Kevin Lederman arrived in the U.S. in 1985 at the height of South Africa’s apartheid struggle. Intent on escaping the nation’s military draft, Lederman left his native Johannesburg behind for Seattle to study at the UW Law school having graduated with a commerce degree from the University of Witwatersrand.
Lederman has practiced law for the past twenty-five years. He now works as an immigration attorney as the owner of Cowan Miller & Lederman, helping guide immigrants through the complex immigration process that once brought him to America.
I had grown up in Johannesburg in South Africa and in 1985, the country was at the height of the apartheid struggle. At that time, the country was in a state of emergency. As a white male, one was required to serve two years in the military unless you were studying.
I had graduated with my undergraduate degree from the University of Witwatersrand and at that time was getting called up to go serve in the army, and that in conjunction with the way things were looking and where the country was headed it didn’t look too bright, so I wanted to explore opportunities to get out of South Africa. The South Africa I grew up in was essentially white colonial South Africa.
I grew up with the British model of education. In my high school, you had to wear uniforms, it was – you know, the British stereotype of education: it was much more formal, it was much more strict. My kids are amazed to hear me say that we had corporal punishment in our schools and getting caned by your headmaster was a pretty common occurrence.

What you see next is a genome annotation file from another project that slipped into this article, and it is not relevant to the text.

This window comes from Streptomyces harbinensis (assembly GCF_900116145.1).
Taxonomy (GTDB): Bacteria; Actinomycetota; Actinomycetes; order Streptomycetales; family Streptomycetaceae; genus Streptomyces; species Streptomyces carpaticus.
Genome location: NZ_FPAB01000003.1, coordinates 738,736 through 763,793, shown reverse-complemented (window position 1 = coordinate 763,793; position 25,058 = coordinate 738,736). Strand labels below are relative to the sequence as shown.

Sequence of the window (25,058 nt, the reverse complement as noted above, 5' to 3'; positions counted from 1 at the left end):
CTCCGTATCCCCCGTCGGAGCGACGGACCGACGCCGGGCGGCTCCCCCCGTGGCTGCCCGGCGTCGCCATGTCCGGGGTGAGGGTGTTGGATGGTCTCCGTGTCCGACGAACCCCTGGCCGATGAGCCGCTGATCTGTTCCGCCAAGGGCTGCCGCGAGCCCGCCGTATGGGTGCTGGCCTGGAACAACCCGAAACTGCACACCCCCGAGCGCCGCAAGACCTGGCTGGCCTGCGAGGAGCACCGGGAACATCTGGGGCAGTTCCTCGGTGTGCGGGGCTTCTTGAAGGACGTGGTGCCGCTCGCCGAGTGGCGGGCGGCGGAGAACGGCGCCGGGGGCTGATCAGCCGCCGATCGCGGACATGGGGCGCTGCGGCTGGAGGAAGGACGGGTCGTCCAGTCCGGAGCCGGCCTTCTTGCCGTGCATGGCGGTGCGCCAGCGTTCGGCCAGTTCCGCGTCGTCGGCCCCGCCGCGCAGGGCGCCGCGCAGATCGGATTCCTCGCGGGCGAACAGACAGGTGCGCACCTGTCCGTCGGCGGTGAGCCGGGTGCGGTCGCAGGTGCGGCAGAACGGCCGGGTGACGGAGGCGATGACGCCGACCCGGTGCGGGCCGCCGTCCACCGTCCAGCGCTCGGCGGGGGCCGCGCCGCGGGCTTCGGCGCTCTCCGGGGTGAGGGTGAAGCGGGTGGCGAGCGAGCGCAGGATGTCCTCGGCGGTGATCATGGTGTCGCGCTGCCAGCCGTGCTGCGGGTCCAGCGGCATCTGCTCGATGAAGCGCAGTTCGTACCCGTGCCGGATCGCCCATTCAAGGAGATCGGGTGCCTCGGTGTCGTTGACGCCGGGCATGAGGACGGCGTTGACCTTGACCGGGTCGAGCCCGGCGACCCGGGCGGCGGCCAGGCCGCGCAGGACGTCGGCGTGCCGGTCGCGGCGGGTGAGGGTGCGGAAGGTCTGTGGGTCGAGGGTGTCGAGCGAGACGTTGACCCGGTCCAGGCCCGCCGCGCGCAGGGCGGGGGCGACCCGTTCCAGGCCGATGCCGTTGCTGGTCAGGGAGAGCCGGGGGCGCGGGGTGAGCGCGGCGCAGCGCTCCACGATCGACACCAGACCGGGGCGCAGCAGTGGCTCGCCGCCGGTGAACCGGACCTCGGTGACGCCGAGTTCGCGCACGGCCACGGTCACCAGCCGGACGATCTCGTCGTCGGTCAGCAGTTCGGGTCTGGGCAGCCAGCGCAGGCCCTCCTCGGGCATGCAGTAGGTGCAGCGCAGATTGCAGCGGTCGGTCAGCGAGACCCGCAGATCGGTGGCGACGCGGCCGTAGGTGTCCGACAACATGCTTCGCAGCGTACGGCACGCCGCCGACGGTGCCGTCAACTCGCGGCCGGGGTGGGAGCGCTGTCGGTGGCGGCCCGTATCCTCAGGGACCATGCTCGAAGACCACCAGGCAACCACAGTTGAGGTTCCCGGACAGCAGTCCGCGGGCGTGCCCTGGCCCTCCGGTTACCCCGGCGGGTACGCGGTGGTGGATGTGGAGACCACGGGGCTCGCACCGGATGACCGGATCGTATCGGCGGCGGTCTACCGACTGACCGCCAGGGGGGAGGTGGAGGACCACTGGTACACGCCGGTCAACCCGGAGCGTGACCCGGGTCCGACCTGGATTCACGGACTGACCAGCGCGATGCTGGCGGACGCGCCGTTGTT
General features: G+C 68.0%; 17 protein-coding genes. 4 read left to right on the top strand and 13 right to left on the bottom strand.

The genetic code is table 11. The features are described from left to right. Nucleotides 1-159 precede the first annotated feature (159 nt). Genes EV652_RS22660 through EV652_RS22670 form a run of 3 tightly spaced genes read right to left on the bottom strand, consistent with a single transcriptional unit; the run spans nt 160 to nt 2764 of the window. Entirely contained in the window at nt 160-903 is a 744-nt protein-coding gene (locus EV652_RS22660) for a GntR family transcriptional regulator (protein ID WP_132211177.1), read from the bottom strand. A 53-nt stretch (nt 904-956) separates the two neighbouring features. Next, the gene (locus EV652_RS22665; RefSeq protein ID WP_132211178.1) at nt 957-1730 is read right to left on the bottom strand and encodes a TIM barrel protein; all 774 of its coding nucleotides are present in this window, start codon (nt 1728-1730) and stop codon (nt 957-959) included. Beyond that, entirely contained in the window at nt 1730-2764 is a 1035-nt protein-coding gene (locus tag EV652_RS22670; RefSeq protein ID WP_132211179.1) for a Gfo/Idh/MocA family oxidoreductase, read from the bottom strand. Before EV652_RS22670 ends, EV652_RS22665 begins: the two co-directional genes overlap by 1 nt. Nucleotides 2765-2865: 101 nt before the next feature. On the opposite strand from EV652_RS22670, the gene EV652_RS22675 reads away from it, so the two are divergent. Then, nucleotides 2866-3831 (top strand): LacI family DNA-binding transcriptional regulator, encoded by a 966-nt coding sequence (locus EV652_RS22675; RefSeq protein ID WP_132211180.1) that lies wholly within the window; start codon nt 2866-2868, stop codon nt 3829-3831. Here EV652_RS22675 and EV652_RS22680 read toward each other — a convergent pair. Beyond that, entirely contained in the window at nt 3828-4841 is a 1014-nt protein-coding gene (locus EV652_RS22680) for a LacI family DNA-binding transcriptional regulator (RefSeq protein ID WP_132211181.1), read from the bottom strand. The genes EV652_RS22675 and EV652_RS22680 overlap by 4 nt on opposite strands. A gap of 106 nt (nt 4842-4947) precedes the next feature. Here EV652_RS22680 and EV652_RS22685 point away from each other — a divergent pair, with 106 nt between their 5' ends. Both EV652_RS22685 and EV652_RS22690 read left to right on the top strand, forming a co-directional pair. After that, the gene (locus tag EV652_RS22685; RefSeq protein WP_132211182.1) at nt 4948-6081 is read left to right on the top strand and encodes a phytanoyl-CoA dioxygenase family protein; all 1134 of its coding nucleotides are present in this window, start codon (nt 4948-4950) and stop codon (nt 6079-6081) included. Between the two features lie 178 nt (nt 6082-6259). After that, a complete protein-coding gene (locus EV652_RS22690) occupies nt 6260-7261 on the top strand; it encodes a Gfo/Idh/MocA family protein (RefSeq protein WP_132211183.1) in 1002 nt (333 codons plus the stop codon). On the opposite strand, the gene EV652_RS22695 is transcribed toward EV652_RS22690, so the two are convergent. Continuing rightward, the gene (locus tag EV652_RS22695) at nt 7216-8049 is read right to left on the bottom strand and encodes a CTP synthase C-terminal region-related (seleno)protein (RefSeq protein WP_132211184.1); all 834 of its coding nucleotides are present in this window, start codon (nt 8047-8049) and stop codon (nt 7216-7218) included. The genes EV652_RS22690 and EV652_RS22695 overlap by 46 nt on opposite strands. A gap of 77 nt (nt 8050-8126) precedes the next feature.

The fact that uh, we have so many choices all that takes a lot of getting used to. Something as simple as going to the grocery store to get a loaf of bread – in South Africa you had white bread or brown bread, you had two choices and here you go to the grocery store and there are 35 kinds of bread and it can be a little overwhelming.
For me, really, the bright part of law school was being surrounded by incredibly smart, and interesting and nice people. Immigrating is a very difficult and lonely experience, and I think that coming as a student was very helpful in that way in that I had a group of people that I could get to know and form friendships that exist to this day.
It was also, difficult though because there was so much work during law school. I wish I had more time to really nurture those relationships and get to know those people on a personal level rather than ask for their notes during contracts class.